McCain and Lindsay Graham Went to Egypt and All They Got Was This Op-Ed

John McCain, Lindsey Graham

Senator McCain and Senator Graham’s visit to Egypt went badly… to put it in the nicest terms possible. How badly? This badly.

The Egyptian cabinet declared them persona non-grata and “President Mansour and his prime minister, Hazem Biblawi, described two senior American senators, sent as emissaries of President Barak Obama, as “delusional” and “liars.

“Following a press conference in which Mr. McCain threatened sanctions, the leader of the Egyptian Popular Current party, Hamdeen Sabahi, who is a co-leader of the ruling National Salvation Front, described Mr. McCain as “a senile old man.”

So really, really badly. A visit to North Korea would have gone better. But McCain and Graham, acknowledging none of this, decided to pen an op-ed for Jeff Bezos’ Washington Post.

“But as we said again this week in Cairo, we find it difficult to describe the circumstances of Morsi’s removal from office as anything other than a coup. Unsuccessful leaders in a democracy should leave office by losing elections,” McCain and Graham write.

They have a point. Unless the unsuccessful leader attempted to seize absolute power and had political opponents tortured and beaten. In that case there’s plenty of precedent to go Ceausescu on the president.

“Democracy is the only viable path to lasting stability, national reconciliation, sustainable economic growth and the return of investment and tourism in Egypt,” the duo write, ignoring the fact that democracy seems to have destroyed all these things.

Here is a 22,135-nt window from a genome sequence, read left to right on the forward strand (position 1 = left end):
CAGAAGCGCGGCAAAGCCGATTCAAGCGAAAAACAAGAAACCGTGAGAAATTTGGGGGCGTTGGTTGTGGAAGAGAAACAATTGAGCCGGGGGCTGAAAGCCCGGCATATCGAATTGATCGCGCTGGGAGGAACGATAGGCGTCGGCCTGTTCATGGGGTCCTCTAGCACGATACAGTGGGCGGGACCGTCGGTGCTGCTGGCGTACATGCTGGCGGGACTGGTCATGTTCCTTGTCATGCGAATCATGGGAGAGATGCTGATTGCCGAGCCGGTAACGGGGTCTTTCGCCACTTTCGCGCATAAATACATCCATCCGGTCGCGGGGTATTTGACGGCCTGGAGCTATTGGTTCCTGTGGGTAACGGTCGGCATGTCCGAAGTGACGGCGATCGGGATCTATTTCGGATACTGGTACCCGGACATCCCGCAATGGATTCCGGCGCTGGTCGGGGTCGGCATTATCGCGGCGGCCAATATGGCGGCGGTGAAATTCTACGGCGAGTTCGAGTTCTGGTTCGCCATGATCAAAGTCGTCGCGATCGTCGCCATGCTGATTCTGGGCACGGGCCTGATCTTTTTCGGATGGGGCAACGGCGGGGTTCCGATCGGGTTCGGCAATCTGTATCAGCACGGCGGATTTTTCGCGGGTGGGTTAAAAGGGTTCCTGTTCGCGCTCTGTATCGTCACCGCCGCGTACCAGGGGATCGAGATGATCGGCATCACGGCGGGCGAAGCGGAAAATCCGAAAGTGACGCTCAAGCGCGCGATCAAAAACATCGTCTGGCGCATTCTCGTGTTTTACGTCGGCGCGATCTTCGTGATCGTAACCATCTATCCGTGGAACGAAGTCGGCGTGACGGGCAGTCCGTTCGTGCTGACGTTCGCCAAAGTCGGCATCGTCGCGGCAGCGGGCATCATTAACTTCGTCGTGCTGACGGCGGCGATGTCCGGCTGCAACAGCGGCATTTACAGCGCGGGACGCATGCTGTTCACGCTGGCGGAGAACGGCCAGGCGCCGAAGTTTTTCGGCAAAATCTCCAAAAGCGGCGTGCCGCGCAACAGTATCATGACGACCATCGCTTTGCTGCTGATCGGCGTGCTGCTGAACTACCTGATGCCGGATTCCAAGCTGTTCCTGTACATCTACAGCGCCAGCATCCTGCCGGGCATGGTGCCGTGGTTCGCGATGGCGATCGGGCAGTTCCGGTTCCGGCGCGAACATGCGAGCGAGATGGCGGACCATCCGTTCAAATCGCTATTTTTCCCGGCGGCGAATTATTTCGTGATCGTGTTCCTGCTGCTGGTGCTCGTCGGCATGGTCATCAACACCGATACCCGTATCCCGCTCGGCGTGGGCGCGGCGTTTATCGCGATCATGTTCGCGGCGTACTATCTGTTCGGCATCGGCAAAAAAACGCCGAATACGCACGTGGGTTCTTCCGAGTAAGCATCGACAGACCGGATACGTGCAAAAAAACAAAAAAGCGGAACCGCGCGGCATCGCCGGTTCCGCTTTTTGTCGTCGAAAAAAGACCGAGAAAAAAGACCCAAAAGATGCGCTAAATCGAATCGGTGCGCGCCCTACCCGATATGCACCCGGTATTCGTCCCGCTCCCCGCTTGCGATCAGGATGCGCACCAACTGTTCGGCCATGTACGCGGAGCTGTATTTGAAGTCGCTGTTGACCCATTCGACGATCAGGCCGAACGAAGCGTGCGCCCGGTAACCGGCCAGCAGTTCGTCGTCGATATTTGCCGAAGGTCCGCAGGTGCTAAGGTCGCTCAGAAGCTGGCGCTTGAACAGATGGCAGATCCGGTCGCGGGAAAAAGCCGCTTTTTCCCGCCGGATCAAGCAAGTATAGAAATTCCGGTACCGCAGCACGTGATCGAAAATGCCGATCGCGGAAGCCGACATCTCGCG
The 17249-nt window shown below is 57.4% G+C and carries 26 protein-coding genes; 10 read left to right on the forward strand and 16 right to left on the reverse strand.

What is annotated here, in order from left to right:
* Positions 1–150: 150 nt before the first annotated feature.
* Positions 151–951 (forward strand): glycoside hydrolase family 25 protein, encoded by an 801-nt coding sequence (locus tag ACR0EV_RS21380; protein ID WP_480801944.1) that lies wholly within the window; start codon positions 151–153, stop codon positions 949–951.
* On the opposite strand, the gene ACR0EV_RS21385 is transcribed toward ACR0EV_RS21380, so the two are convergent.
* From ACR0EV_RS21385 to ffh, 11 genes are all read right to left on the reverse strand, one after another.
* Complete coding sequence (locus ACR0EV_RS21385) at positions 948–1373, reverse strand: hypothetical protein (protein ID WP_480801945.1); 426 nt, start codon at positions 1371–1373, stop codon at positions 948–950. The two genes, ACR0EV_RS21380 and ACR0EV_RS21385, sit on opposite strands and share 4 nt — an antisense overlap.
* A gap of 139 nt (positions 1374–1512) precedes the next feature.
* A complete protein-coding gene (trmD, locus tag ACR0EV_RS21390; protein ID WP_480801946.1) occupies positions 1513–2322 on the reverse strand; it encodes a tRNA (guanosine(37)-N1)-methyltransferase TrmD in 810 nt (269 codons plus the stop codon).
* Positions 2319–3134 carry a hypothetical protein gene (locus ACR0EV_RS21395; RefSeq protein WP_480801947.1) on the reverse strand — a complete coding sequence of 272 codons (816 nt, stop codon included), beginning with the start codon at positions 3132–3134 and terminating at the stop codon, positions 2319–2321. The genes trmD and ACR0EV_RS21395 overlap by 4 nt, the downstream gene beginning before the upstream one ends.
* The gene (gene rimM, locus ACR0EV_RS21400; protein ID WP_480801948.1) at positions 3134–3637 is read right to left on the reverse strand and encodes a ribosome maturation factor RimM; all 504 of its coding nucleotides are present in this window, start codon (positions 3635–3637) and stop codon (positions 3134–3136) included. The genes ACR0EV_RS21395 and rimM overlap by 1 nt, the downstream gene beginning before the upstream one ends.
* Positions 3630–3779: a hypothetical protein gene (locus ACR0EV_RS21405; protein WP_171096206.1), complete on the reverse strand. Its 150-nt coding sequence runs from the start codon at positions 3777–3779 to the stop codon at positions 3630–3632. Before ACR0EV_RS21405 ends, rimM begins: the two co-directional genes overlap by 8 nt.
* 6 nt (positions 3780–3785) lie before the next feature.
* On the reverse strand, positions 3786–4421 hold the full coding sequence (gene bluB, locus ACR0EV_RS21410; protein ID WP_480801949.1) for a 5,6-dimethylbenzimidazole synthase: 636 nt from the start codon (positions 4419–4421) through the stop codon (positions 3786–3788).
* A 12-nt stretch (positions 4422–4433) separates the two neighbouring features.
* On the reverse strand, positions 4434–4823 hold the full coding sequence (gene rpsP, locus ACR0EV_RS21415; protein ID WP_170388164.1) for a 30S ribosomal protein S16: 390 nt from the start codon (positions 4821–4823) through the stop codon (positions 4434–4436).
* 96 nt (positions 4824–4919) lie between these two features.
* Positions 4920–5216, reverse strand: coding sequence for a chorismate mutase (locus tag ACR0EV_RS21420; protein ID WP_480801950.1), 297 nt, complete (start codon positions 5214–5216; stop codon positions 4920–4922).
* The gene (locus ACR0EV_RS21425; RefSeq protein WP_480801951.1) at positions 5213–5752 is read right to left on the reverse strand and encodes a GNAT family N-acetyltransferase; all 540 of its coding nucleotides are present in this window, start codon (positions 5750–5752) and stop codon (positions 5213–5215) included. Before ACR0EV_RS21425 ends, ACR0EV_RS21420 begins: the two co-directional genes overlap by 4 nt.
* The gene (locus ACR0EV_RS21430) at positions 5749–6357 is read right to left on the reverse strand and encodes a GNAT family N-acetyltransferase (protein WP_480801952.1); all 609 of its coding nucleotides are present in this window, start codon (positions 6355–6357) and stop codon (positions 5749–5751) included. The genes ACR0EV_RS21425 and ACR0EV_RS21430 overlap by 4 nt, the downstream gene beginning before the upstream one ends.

“Indeed, it is worth remembering — especially when the American mind has refocused on the real and persistent threat posed by al-Qaeda — that its leader, Ayman al-Zawahiri, is a former member of the Egyptian Muslim Brotherhood who was radicalized during the violent crackdowns and detentions of Brotherhood leaders by previous Egyptian regimes,” McCain and Graham write.

In fact all Al Qaeda’s leaders were Muslim Brotherhood members. Was Bin Laden radicalized? Or was this a difference in method, rather than goal?

And if so, then isn’t calling for a Muslim Brotherhood democracy collaboration with the end goals of Al Qaeda?


  • William Norman

    “We don’t care about death,” said Galal on Monday afternoon, her hijab resting underneath a rainbow-coloured parasol, her son Saif tugging at her clothes. “We believe in one thing. When your time to die comes, you will die. So will you die as a courageous martyr, or as a coward? That’s the point: we want to die as martyrs.”

    Despite the real threat of further bloodshed, the protesters are going nowhere. “When I heard that the sit-in might be attacked on Monday, I came back running” said Moaz Ahmed, a teacher who helps to police the four entrances to the camp, where there are bag and ID checks. “I don’t care if I die or not.”

    “If we leave the square, it will be worse than the 90s,” said Suzanne Abdel Qadir, referring to the brutal Hosni Mubarak-era crackdown against the Islamists. “We’re back to the days of oppression under Mubarak. If we go home then the fight is over.” Morsi’s critics point out that while Islamists had an easier time during his presidency, he never attempted to tackle wider police brutality.

    “I’m prepared to be here forever, until our president comes back,” said Aza Galal. “We all voted for democracy. And then because some people gathered in Tahrir Square, they put our votes in the rubbish bins.

    Rank-and-file Islamists at Rabaa refused to countenance the thought of the Brotherhood’s leadership agreeing to a compromise. “No, no, no,” said Aza Gala. “No one from the Muslim Brotherhood will agree to it. People died for this cause. If [the leadership] agree to these compromises, people will leave them.”

  • JacksonPearson

    Senator McCain and Senator Graham’s trip to Egypt was a waste of time. They attempted to dictate another Obama failed foreign policy them. Egyptian military are well versed in the Muslim Brotherhood’s camel dung.